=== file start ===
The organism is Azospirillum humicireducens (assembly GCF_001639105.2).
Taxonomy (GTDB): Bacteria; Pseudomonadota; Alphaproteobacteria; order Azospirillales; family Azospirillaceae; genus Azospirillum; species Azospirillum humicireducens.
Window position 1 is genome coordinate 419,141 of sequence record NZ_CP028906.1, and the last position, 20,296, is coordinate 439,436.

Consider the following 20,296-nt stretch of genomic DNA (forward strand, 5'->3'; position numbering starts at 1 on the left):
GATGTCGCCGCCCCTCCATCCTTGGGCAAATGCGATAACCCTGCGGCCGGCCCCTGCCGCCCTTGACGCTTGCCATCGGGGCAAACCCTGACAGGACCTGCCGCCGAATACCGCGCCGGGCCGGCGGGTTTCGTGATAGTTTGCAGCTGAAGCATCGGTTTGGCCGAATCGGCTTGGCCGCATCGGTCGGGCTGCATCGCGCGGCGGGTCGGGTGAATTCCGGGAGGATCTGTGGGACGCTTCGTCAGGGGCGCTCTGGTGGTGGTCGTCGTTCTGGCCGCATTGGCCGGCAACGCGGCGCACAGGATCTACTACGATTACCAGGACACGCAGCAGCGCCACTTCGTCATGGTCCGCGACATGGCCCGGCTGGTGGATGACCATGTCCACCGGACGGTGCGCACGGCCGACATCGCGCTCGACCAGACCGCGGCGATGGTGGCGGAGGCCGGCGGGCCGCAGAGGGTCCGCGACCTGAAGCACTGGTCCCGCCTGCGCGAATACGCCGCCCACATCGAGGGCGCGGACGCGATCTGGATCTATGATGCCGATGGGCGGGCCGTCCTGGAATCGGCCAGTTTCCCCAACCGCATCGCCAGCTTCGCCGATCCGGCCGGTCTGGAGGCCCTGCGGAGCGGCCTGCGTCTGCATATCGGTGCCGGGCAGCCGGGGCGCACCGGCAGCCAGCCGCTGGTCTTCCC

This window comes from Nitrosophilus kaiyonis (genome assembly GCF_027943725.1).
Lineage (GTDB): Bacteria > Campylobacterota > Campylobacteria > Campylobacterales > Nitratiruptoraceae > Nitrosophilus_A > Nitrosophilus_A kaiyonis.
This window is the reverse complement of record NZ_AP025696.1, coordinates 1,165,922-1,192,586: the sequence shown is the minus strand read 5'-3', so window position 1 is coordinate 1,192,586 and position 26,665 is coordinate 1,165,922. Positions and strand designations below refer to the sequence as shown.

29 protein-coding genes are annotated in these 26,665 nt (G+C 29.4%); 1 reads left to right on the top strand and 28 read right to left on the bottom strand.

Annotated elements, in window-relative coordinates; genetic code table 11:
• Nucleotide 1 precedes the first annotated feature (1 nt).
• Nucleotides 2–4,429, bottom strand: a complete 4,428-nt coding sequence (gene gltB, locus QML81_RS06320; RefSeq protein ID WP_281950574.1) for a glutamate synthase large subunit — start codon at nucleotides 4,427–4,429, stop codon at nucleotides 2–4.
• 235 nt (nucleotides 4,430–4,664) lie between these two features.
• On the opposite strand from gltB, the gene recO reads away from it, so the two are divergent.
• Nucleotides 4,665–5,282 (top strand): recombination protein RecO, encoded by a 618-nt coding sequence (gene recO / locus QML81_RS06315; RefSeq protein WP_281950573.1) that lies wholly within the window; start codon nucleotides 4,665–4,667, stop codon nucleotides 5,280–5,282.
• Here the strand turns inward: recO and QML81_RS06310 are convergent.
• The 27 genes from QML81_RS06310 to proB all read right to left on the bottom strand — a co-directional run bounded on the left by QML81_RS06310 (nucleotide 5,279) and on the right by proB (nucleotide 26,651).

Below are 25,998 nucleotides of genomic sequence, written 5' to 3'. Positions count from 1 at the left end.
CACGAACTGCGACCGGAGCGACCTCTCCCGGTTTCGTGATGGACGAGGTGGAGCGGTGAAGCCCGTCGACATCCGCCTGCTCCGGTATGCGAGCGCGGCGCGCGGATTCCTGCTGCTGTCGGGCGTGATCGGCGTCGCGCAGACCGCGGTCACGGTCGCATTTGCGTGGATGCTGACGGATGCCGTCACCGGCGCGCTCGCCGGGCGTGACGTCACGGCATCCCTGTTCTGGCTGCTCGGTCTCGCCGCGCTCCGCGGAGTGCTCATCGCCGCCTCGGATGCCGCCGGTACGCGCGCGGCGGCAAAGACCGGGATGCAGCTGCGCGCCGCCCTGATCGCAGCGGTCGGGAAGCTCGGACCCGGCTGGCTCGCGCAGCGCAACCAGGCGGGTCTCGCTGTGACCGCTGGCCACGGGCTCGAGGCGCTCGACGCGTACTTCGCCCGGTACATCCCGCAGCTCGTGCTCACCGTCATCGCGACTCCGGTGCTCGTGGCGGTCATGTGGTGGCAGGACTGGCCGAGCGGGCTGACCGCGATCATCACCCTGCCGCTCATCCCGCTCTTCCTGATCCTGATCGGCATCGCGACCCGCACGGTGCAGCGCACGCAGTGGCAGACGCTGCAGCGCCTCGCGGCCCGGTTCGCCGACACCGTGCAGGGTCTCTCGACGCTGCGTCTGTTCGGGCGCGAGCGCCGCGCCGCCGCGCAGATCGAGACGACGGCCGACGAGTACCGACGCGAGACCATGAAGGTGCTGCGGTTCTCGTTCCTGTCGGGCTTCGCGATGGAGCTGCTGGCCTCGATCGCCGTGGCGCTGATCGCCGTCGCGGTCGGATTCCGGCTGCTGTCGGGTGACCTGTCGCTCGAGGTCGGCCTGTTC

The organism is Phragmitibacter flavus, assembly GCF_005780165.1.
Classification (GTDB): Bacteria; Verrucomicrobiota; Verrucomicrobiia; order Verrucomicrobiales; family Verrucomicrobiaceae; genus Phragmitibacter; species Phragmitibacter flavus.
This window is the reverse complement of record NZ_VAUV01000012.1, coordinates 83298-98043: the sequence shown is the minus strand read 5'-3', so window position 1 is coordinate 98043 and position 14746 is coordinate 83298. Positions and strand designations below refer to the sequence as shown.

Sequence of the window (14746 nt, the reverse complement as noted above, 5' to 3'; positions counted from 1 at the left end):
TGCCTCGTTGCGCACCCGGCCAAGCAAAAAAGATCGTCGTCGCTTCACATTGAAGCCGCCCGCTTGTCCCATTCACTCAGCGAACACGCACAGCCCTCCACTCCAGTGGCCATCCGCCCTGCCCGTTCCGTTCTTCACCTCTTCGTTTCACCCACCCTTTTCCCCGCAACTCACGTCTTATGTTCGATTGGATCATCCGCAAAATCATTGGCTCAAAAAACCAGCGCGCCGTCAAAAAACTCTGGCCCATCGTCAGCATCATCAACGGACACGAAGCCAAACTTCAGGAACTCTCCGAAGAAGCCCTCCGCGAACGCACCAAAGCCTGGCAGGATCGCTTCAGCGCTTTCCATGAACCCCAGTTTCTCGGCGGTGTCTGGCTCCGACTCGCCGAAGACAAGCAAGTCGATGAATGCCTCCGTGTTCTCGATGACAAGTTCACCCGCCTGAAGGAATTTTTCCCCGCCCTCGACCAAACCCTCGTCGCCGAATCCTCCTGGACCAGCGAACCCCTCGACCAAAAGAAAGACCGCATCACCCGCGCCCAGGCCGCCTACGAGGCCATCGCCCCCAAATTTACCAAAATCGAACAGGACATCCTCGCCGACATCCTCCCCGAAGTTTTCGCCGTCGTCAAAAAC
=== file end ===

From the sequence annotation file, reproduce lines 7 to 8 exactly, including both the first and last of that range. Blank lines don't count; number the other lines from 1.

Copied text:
Lineage (GTDB): Bacteria > Campylobacterota > Campylobacteria > Campylobacterales > Nitratiruptoraceae > Nitrosophilus_A > Nitrosophilus_A kaiyonis.
This window is the reverse complement of record NZ_AP025696.1, coordinates 1,165,922-1,192,586: the sequence shown is the minus strand read 5'-3', so window position 1 is coordinate 1,192,586 and position 26,665 is coordinate 1,165,922. Positions and strand designations below refer to the sequence as shown.